Thursday, 26 July 2018

Sprint Round Up - 26.07.18 - Hot Devices

This sprint someone (Pontus!) spent a good chunk of it hanging out by a lakeside cabin in Finland.

The rest of us weren't envious AT ALL, of course, while we plugged away at our tasks while melting in the unusually hot English climes!  Here's what we accomplished:

Monday, 18 June 2018

Sprint Round Up - 18.06.18 - Cheat to complete!

This sprint included a major milestone… playing the game from start to finish! :D

That may be stretching the truth a bit, and included a bit of cheat… but here’s the detail on that, along with the rest of our work this sprint:

Wednesday, 13 June 2018

Sorting out motivational issues

Hello! It’s Pontus here this time.

You’ve already read about us recently making a trip to USA for GDC and PAX, and about the push for new content and polish we did before that. As things go, that kind of quick development tends to mean lots of new stuff is added at the last minute, and sometimes maybe not tested in every possible situation. Or there’s a good chance there are some odd bugs and things that only appear after a while, or in very specific conditions. Things that in the long term would get noticed, added to our bug list, and eventually fixed… but in a 4-week rush, things sometimes go less than perfectly and some features might end up being a bit buggy.

In multiple ways, sometimes.

Most of my sprint was spent on fixing biggest issues we found in our PAX build, and most of that didn’t end being much to talk about. But one of the bugs ended being a bit more interesting to figure out, and while I’d usually prefer talking about design, I though some insight on this side of game development could still have some value. So, this is going to be more or less accurate story of our guards not behaving as intended, as I saw the issue through bug reports on our Jira board, and watching people play the game & testing things myself afterwards trying to figure out what exactly was going wrong. And also a nice example of how the most obvious explanation often isn’t quite true!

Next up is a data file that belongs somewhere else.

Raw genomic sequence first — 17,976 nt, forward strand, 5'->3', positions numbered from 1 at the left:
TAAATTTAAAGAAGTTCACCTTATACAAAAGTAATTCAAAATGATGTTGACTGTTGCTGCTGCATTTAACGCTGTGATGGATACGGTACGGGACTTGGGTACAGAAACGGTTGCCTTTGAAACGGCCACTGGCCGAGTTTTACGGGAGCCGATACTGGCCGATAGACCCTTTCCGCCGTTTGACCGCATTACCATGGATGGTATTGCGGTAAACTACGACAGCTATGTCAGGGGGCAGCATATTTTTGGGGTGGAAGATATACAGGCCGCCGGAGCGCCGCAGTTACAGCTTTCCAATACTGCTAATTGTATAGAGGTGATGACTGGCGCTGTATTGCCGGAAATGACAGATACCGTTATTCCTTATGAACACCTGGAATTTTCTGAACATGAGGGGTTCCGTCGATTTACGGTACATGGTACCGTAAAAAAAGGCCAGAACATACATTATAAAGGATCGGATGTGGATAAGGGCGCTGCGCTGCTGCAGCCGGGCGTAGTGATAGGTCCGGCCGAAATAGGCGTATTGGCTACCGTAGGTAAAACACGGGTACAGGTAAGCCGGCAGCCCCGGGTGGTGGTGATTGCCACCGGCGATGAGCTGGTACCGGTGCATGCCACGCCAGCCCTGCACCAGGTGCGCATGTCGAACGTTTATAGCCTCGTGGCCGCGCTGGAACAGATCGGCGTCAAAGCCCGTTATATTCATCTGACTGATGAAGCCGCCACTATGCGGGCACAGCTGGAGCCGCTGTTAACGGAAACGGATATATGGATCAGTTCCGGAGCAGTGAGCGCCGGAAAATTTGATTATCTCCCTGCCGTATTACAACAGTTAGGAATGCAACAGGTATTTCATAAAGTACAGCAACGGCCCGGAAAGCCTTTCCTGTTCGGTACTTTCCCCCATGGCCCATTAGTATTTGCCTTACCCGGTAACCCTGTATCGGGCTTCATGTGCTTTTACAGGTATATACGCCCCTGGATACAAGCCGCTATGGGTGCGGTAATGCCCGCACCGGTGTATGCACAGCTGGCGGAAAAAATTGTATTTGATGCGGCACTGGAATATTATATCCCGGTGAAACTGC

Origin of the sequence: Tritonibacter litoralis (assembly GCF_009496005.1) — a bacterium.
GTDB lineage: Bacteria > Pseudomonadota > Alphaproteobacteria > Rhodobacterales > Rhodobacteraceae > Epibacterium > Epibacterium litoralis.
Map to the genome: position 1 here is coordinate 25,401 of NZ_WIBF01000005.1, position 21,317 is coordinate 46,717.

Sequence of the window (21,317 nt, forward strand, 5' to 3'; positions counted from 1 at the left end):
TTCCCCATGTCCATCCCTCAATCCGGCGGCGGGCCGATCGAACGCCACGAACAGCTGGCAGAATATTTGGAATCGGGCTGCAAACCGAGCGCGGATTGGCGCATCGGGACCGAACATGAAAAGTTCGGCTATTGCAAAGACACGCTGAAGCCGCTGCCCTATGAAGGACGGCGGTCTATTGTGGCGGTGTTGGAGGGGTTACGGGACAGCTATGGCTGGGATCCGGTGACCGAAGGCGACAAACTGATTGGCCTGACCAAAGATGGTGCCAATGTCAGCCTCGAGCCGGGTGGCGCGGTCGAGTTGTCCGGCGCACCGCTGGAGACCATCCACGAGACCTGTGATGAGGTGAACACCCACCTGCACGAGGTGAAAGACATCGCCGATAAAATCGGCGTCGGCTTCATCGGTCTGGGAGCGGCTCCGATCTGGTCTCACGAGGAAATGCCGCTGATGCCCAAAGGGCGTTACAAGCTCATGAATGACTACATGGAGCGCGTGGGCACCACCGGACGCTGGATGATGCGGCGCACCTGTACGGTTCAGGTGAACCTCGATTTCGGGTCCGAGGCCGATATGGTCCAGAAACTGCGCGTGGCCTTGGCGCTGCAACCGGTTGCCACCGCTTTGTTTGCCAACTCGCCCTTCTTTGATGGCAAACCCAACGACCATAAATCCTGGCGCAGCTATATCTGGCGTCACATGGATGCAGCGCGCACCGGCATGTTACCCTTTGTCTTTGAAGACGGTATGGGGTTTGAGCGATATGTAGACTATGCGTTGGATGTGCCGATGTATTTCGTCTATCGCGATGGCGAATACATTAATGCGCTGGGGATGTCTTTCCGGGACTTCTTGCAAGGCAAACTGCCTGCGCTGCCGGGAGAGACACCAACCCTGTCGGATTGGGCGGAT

Friday, 25 May 2018

Saving (and Loading!)

Hi all - Steve here.  I’m a programmer working on Off Grid - and I’ve had the pleasure of working on save systems recently.  :)

Ha!  This is really one of the short straws of game development.  When I was at Sony, it was almost a rite of passage; these were the days that not only did you have to save and load, but you were responsible for ensuring things didn’t die when the memory card (remember those?) was pulled out mid-operation.

Prior to this month, we had the beginnings of a save system in place, but were aware that certain things didn’t seem to be working quite as they should - so I took a look.

What I discovered was that we kept a save in memory as well as writing it to disk.  This is a good thing - loading a checkpoint is faster.  But a side effect was that there were two code paths to reinstating a save - to load it from disk, or to just reference the save data as game data.  The danger with this is that the in-memory data can reference ‘live’ game data, which means the save on disk diverges with this during gameplay.  Lots of copying data later, the bits that weren’t working quite correctly now seem much happier.

The other work I’ve done was on a system level.  Saving and loading requires making a list of all the files available. Previously, we loaded all of these into memory - but as we cannot know how big they’re going to be, this will eventually cause us all sorts of problems. I’ve instead created a header at the top of each save file, containing the information we need to present to the player. Load the first 1000 bytes or so of each file, grab the header, close the file.

Saving and loading done then? Certainly not!  We will still have new data that needs to be added to our save structure, and I bet there are still some bugs in there.  But I’m confident that we are on firmer ground than we were a month ago.

Til next time!


Thursday, 17 May 2018

Sprint Round Up - 17.05.18 - A different approach

Hello loyal devlog readers!

We’be been blogging about for awhile now, and think it’s time we change up the the way we’re approaching it.  There’s SO much going into each development sprint that we want to make it easier to understand what we’ve been doing.

From here on out, at the end of each sprint, we’ll be putting together a roundup of the development achievements each sprint, and then breaking the detail out into individual posts every week or two.  It means you’ll get more regular updates from us, and they should be a bit more bitesized and cover a specific theme or area across the last month of development.

Keep an eye out for Steve’s next post on save systems - coming soon!

Now for the sprint round up: